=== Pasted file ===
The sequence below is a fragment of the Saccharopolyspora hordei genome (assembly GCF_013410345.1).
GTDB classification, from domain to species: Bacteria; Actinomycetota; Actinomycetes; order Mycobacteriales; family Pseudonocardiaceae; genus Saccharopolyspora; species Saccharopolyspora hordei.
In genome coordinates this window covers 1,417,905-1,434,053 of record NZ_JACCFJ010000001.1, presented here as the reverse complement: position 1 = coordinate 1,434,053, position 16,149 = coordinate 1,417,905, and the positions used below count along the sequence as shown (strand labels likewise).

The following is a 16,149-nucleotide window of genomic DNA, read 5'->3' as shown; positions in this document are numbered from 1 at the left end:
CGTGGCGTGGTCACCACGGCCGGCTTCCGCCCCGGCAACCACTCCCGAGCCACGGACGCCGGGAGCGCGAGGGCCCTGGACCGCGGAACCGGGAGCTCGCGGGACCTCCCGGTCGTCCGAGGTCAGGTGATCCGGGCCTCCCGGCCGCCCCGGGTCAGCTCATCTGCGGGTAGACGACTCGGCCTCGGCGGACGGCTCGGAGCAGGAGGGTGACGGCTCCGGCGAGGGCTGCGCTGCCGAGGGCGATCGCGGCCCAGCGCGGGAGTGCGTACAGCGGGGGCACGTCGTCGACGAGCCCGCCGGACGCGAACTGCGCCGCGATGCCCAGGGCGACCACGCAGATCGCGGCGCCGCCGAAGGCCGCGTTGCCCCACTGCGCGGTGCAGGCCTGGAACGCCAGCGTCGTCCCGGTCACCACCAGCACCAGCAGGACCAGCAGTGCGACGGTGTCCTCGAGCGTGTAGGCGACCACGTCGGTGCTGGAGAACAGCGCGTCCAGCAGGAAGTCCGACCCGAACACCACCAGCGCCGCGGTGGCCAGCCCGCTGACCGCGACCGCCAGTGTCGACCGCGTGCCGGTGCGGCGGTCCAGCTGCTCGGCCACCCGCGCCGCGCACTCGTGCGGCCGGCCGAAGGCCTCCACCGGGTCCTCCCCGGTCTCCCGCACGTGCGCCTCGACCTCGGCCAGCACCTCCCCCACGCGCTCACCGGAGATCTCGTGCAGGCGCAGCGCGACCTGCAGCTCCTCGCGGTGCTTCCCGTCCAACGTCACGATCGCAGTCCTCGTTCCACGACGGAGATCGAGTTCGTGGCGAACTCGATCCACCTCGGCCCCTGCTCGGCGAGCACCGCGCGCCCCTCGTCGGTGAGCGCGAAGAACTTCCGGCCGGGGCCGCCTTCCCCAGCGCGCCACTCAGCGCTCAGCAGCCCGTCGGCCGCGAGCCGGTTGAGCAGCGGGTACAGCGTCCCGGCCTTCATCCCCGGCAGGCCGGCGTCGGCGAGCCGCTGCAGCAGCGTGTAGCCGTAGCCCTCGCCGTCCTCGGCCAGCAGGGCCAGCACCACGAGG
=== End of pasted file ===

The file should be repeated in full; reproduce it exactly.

The sequence below is a fragment of the Saccharopolyspora hordei genome (assembly GCF_013410345.1).
GTDB classification, from domain to species: Bacteria; Actinomycetota; Actinomycetes; order Mycobacteriales; family Pseudonocardiaceae; genus Saccharopolyspora; species Saccharopolyspora hordei.
In genome coordinates this window covers 1,417,905-1,434,053 of record NZ_JACCFJ010000001.1, presented here as the reverse complement: position 1 = coordinate 1,434,053, position 16,149 = coordinate 1,417,905, and the positions used below count along the sequence as shown (strand labels likewise).

The following is a 16,149-nucleotide window of genomic DNA, read 5'->3' as shown; positions in this document are numbered from 1 at the left end:
CGTGGCGTGGTCACCACGGCCGGCTTCCGCCCCGGCAACCACTCCCGAGCCACGGACGCCGGGAGCGCGAGGGCCCTGGACCGCGGAACCGGGAGCTCGCGGGACCTCCCGGTCGTCCGAGGTCAGGTGATCCGGGCCTCCCGGCCGCCCCGGGTCAGCTCATCTGCGGGTAGACGACTCGGCCTCGGCGGACGGCTCGGAGCAGGAGGGTGACGGCTCCGGCGAGGGCTGCGCTGCCGAGGGCGATCGCGGCCCAGCGCGGGAGTGCGTACAGCGGGGGCACGTCGTCGACGAGCCCGCCGGACGCGAACTGCGCCGCGATGCCCAGGGCGACCACGCAGATCGCGGCGCCGCCGAAGGCCGCGTTGCCCCACTGCGCGGTGCAGGCCTGGAACGCCAGCGTCGTCCCGGTCACCACCAGCACCAGCAGGACCAGCAGTGCGACGGTGTCCTCGAGCGTGTAGGCGACCACGTCGGTGCTGGAGAACAGCGCGTCCAGCAGGAAGTCCGACCCGAACACCACCAGCGCCGCGGTGGCCAGCCCGCTGACCGCGACCGCCAGTGTCGACCGCGTGCCGGTGCGGCGGTCCAGCTGCTCGGCCACCCGCGCCGCGCACTCGTGCGGCCGGCCGAAGGCCTCCACCGGGTCCTCCCCGGTCTCCCGCACGTGCGCCTCGACCTCGGCCAGCACCTCCCCCACGCGCTCACCGGAGATCTCGTGCAGGCGCAGCGCGACCTGCAGCTCCTCGCGGTGCTTCCCGTCCAACGTCACGATCGCAGTCCTCGTTCCACGACGGAGATCGAGTTCGTGGCGAACTCGATCCACCTCGGCCCCTGCTCGGCGAGCACCGCGCGCCCCTCGTCGGTGAGCGCGAAGAACTTCCGGCCGGGGCCGCCTTCCCCAGCGCGCCACTCAGCGCTCAGCAGCCCGTCGGCCGCGAGCCGGTTGAGCAGCGGGTACAGCGTCCCGGCCTTCATCCCCGGCAGGCCGGCGTCGGCGAGCCGCTGCAGCAGCGTGTAGCCGTAGCCCTCGCCGTCCTCGGCCAGCAGGGCCAGCACCACGAGG